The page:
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Having Little, Being Much: A Chronicle of Fredy Perlman’s Fifty Years

Having Little, Being Much: A Chronicle of Fredy Perlman’s Fifty Years

A memoir of Fredy Perlman by Lorraine Perlman his partner for 27 years.

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Years before he articulated the dichotomy between being and having, Fredy consciously chose to have little. His aspiration to be much was initially expressed either in Faustian terms or using a humanist vocabulary which applauded the self-realization of the individual. Alert to ways in which conventional attitudes and institutional restrictions stifle the individual, Fredy saw himself in a social context and understood that his own self-realization was inseparable from that of his contemporaries. Even while railing against their acceptance of social fetters which gives life to repressive institutions, he had no ambition to be in a position to tell others what to do with their lives. A crucial part of his own vision for a meaningful life was that every individual have the opportunity to realize his or her creative potential.

With a view to changing institutions and the society in which he lived, Fredy devoted a good part of his fifty years to a study of philosophy, economics and history but his desire for change was incompatible with any theory which allowed that an authoritarian regime might be appropriate under certain circumstances or for certain populations. He sought to expose and discredit inhibiting institutions and hoped the collective efforts of his contemporaries would succeed in dismantling the institutions, thereby enlarging everyone’s scope for self-realization.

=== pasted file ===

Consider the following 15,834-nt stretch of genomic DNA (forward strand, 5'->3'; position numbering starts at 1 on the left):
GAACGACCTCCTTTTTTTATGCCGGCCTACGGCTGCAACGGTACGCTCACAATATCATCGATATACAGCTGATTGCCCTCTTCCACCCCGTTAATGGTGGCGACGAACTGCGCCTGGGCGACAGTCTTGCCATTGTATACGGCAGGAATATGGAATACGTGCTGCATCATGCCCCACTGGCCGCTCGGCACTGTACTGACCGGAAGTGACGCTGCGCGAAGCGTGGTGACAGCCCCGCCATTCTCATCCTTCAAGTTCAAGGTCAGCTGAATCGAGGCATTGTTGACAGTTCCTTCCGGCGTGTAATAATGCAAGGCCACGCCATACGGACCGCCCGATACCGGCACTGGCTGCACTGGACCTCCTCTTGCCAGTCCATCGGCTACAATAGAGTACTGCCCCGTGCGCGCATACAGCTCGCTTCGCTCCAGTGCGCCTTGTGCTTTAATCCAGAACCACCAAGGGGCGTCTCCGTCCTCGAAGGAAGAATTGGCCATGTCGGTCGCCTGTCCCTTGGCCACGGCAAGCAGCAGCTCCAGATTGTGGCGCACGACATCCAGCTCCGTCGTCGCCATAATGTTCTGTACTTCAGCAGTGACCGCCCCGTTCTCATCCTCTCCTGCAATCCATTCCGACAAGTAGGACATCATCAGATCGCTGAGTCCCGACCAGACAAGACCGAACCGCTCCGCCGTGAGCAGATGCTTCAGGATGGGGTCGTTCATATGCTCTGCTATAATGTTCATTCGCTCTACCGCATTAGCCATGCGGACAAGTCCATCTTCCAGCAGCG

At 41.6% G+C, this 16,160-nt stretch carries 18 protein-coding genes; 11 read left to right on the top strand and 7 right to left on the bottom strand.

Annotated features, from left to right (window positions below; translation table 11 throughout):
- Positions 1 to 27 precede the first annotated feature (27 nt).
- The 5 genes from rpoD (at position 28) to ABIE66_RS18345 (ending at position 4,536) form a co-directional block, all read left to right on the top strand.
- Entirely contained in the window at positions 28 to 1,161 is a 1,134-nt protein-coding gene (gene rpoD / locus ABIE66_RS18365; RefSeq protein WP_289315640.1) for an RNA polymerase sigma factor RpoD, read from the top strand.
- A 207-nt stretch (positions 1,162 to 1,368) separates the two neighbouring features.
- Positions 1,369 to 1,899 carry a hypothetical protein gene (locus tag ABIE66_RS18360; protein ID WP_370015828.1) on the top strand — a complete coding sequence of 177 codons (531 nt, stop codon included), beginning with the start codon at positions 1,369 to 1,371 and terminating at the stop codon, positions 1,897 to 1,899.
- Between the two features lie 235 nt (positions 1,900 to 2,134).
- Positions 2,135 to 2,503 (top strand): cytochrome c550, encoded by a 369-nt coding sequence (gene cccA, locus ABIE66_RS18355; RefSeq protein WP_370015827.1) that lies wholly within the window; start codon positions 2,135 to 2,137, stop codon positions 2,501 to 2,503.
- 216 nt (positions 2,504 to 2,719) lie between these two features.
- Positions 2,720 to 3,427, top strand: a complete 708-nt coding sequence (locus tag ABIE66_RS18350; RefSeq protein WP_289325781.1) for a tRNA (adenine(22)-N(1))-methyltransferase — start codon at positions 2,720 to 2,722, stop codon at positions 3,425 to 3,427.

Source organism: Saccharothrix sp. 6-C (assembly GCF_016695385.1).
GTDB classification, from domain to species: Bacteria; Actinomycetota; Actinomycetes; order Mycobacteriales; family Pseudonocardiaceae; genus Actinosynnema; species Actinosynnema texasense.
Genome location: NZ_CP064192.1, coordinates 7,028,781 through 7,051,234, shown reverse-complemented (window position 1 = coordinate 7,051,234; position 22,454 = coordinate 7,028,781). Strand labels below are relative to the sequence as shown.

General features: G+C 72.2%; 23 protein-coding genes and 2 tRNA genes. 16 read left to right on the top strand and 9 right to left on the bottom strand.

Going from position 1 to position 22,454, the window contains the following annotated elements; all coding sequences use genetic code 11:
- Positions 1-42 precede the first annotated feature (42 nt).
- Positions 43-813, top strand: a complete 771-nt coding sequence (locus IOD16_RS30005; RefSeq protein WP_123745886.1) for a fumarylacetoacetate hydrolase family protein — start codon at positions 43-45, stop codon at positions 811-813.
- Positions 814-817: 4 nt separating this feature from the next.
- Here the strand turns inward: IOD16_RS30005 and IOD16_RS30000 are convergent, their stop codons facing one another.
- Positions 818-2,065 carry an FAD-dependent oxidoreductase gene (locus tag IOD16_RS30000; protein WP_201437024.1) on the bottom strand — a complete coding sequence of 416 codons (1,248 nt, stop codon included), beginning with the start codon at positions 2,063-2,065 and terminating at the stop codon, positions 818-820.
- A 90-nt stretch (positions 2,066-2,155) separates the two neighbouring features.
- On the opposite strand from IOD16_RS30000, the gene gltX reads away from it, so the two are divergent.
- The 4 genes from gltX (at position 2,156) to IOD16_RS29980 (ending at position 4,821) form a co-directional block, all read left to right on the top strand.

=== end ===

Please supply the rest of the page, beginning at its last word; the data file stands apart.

In the days when we lived in a rooming house near Columbia University in New York City, Fredy used his own words — and spoke in the present tense — to express the sentiments that William Wordsworth put this way:

I began
To meditate with ardour on the rule
And management of nations; what it is
And ought to be; and strove to learn how far
Their power or weakness, wealth or poverty,
Their happiness or misery, depends
Upon their laws, and fashion of the State.

O pleasant exercise of hope and joy!
For mighty were the auxiliars which then stood
Upon our side, we who were strong in love!
Bliss was it in that dawn to be alive,
But to be young was very Heaven!

Fredy was too conscious of the recent suffering imposed on millions of human beings to aspire to “bliss” in the contemporary world, but, like the poet, felt that he and the “auxiliars” strong in love would be mighty enough to root out many of society’s fetters. The challenge exhilarated him; his confidence was persuasive to me and to others.

Fredy did not consider generous sentiments toward fellow beings to be unusual; he attributed a comparable goodwill to his associates and assumed their commitment was equal to his. Though not prone to exaggerating his or other individuals’ influence on world events, he nevertheless viewed a person’s chosen activities in a large social context. He scrutinized his own choices closely, wanting them to be exemplary.